Total and regional body composition was assessed by dual energy x-ray absorptiometry (DXA; Hologic Serie Discovery QDR, Software Physician’s Viewer, APEX System Software Version 3.1.2. Bedford, MA, USA). Body mass composition was calculated from whole-body scans. Whole-body scans were submitted to a regional analysis to determine the composition of the arm, leg and trunk regions. The arm region included the hand, forearm and arm, and was separated from the trunk by an inclined line crossing the scapulo-humeral joint, such that the humeral head was located in the arm region. The leg region included the foot, the lower leg and the upper leg. It was separated from the trunk by an inclined line passing just below the pelvis, which crossed the neck of the femur. The trunk region included the entire body except the arms, legs and head regions. The head region comprised all skeletal parts of the skull and cervical vertebra above a horizontal line passing just below the jawbone. With this analysis, regional body fat and lean mass can be assessed with a coefficient of variation below 5% (Calbet et al., 1998).
Peripheral venous blood was collected from all subjects to determine serum total CK activity, a widely used marker of skeletal muscle damage (Sorichter et al., 1999). CK activity was determined using a standard photometric analyzer (Hitachi 911, Boehringer Mannheim, Mannheim, Germany), at baseline (under “resting” conditions, that is, after 24 or more hours with physical activities restricted to the minimum) at the following time points: pre-training, before each strength assessment (end of 1st, 2nd, 3rd and 4th month), and after detraining. Serum total CK activity was also measured 1 h after each strength assessment (end of 1st, 2nd, 3rd and 4th month). The mean baseline values in our laboratory for adult male and female McArdle patients are 3,069 ± 2,356 and 1686.2 ± 1964.8 U·L−1, respectively, whereas the mean baseline values for healthy aged-matched controls are 151 ± 48 and 97.7 ± 35.7 U·L−1, respectively.
Identification of patient clinical features allowed us to allocate them to one of the following clinical severity classes according to the most commonly used phenotype severity scale (Martinuzzi et al., 2003): “0 = asymptomatic or virtually asymptomatic (mild exercise intolerance, but no functional limitation in any daily life activity); 1 = exercise intolerance, contractures, myalgia, and limitation of acute strenuous exercise, and occasionally in daily life activities; no record of myoglobinuria, no muscle wasting or weakness; 2 = same as 1, plus recurrent exertional myoglobinuria, moderate restriction in exercise, and limitation in daily life activities; 3 = same as 2, plus fixed muscle weakness, with or without wasting and severe limitations on exercise and most daily life activities”.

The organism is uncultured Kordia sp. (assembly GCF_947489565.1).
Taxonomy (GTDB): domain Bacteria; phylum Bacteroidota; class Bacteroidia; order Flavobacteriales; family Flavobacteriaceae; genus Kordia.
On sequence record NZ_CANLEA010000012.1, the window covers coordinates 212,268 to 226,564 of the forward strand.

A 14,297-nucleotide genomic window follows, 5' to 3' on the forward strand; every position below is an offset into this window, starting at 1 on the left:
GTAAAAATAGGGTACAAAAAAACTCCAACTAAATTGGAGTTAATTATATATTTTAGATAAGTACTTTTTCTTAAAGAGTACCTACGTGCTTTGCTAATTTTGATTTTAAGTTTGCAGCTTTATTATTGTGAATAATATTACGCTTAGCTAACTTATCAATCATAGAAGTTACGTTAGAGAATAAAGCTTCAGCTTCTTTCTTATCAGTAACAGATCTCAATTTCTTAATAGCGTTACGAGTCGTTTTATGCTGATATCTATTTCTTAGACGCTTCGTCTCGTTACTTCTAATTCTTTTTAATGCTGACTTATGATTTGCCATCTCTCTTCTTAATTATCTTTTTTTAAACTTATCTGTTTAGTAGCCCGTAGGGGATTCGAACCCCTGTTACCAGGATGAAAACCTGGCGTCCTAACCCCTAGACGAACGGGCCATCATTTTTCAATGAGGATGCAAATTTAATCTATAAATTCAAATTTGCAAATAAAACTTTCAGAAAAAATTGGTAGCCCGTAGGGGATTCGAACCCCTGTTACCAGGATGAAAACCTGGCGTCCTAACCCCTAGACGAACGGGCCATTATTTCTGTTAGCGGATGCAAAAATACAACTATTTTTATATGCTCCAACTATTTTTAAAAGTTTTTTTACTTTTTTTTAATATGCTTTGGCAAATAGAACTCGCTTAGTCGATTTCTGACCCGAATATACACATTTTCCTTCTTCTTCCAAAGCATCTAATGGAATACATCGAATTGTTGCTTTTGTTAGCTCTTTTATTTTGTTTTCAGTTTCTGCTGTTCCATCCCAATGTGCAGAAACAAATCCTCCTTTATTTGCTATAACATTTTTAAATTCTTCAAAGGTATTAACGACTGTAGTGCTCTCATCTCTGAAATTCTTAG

In order to decrease the risk of statistical type I error, we used the nonparametric Friedman test (instead of a repeated-measures ANOVA) to compare within subjects the mean values of all the variables measured at the different time points. All statistical tests were performed using the Social Sciences package (SPSS, 2010, IBM SPSS Statistics 19 Core System User’s Guide; SPSS Inc., Chicago, IL). Also to avoid type I error, post hoc pairwise comparisons were only performed when a significant time effect was found. Significance was set at α = 0.05 and results are expressed as means ± standard error of the mean (SEM).